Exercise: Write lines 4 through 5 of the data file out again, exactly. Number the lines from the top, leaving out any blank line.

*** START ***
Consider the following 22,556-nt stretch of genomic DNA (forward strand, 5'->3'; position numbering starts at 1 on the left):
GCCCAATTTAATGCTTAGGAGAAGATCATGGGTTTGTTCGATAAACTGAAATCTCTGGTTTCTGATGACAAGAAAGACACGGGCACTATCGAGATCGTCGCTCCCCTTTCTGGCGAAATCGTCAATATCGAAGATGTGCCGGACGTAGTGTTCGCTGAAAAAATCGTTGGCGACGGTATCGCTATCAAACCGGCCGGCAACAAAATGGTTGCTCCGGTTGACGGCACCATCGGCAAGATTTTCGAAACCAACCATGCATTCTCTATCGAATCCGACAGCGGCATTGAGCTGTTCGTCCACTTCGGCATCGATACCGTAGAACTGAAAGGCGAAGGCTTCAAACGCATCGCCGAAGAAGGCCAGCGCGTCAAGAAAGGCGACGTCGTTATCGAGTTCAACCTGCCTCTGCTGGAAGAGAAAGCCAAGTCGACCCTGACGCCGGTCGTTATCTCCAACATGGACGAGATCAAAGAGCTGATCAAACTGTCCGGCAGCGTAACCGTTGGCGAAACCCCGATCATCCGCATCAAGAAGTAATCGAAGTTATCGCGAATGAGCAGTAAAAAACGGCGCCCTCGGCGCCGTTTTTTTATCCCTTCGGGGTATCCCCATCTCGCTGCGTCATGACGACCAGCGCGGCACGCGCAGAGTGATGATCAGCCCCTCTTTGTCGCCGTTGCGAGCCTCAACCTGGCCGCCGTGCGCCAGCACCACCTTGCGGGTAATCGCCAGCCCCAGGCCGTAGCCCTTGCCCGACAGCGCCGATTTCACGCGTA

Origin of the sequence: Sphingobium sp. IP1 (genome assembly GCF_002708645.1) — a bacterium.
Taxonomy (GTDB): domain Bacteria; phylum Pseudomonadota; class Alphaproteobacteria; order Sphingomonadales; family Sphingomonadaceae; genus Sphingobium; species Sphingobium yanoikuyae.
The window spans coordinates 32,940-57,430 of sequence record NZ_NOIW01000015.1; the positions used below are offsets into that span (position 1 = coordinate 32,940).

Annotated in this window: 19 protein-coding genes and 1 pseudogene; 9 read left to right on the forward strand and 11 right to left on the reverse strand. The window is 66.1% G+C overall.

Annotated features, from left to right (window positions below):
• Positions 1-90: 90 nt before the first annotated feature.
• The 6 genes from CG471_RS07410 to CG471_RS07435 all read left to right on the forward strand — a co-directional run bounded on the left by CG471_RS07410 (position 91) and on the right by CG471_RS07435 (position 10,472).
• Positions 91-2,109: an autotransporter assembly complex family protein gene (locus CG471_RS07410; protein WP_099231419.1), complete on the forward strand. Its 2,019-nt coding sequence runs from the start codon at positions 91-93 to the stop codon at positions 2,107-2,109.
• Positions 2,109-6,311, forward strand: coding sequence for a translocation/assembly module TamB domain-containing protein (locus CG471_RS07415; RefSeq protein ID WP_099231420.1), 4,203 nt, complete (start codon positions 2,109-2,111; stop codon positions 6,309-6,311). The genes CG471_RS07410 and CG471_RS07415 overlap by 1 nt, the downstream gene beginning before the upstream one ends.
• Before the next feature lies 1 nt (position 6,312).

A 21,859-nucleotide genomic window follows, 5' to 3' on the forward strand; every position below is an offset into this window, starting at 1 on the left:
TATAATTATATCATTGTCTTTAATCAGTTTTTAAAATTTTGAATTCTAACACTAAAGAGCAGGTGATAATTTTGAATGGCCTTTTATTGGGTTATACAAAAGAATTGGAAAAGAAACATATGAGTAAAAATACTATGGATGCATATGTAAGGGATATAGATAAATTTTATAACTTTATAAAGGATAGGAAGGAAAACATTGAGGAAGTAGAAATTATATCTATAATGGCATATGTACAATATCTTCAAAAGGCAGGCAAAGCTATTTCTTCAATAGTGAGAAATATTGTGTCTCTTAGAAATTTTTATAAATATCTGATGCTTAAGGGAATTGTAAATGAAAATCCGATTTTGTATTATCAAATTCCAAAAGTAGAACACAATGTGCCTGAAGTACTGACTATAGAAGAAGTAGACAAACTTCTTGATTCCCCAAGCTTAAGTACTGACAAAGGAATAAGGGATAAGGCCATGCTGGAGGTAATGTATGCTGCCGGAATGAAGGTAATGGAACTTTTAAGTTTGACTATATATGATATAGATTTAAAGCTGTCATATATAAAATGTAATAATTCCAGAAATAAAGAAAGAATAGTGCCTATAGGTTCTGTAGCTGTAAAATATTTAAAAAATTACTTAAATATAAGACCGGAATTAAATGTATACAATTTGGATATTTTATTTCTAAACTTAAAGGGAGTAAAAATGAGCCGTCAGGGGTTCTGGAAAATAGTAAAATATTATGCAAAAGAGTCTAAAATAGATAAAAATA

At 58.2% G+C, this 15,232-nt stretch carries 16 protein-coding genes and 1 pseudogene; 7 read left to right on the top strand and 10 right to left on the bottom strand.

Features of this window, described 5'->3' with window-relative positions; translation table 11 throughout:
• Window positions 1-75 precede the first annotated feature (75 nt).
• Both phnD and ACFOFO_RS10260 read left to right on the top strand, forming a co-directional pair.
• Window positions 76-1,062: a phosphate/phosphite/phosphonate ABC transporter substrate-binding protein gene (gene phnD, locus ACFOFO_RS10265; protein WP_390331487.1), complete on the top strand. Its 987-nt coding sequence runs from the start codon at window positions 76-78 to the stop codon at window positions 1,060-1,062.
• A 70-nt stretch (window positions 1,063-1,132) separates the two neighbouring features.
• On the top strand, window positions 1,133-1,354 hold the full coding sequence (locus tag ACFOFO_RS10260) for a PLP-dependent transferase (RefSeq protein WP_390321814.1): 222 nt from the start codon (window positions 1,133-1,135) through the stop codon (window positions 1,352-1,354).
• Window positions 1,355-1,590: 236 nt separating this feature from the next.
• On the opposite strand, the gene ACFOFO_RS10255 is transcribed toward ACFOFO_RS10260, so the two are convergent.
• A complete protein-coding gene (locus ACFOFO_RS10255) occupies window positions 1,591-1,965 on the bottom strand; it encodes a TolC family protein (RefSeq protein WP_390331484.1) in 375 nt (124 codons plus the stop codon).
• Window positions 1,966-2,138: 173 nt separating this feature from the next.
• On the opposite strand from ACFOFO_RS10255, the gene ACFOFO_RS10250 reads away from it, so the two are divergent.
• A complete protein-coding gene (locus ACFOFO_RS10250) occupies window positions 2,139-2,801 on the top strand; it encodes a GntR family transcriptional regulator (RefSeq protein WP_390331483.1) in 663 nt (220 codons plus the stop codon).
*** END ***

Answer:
Taxonomy (GTDB): domain Bacteria; phylum Pseudomonadota; class Alphaproteobacteria; order Sphingomonadales; family Sphingomonadaceae; genus Sphingobium; species Sphingobium yanoikuyae.
The window spans coordinates 32,940-57,430 of sequence record NZ_NOIW01000015.1; the positions used below are offsets into that span (position 1 = coordinate 32,940).